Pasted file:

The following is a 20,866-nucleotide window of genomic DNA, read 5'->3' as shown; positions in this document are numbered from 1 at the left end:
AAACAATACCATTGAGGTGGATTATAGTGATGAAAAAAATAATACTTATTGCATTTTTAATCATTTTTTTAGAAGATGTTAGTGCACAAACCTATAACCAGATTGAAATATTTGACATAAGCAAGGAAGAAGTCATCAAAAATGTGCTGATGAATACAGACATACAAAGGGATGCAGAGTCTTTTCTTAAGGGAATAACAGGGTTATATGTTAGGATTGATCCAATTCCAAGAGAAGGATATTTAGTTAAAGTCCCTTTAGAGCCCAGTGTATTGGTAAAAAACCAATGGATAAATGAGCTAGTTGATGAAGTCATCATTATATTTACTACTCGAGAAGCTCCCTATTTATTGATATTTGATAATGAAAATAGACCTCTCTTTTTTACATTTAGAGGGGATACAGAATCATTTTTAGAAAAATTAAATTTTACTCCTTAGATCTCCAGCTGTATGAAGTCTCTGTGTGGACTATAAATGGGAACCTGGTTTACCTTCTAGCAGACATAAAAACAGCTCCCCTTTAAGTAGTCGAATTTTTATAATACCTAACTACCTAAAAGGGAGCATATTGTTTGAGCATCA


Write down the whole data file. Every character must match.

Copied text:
The following is a 20,866-nucleotide window of genomic DNA, read 5'->3' as shown; positions in this document are numbered from 1 at the left end:
AAACAATACCATTGAGGTGGATTATAGTGATGAAAAAAATAATACTTATTGCATTTTTAATCATTTTTTTAGAAGATGTTAGTGCACAAACCTATAACCAGATTGAAATATTTGACATAAGCAAGGAAGAAGTCATCAAAAATGTGCTGATGAATACAGACATACAAAGGGATGCAGAGTCTTTTCTTAAGGGAATAACAGGGTTATATGTTAGGATTGATCCAATTCCAAGAGAAGGATATTTAGTTAAAGTCCCTTTAGAGCCCAGTGTATTGGTAAAAAACCAATGGATAAATGAGCTAGTTGATGAAGTCATCATTATATTTACTACTCGAGAAGCTCCCTATTTATTGATATTTGATAATGAAAATAGACCTCTCTTTTTTACATTTAGAGGGGATACAGAATCATTTTTAGAAAAATTAAATTTTACTCCTTAGATCTCCAGCTGTATGAAGTCTCTGTGTGGACTATAAATGGGAACCTGGTTTACCTTCTAGCAGACATAAAAACAGCTCCCCTTTAAGTAGTCGAATTTTTATAATACCTAACTACCTAAAAGGGAGCATATTGTTTGAGCATCA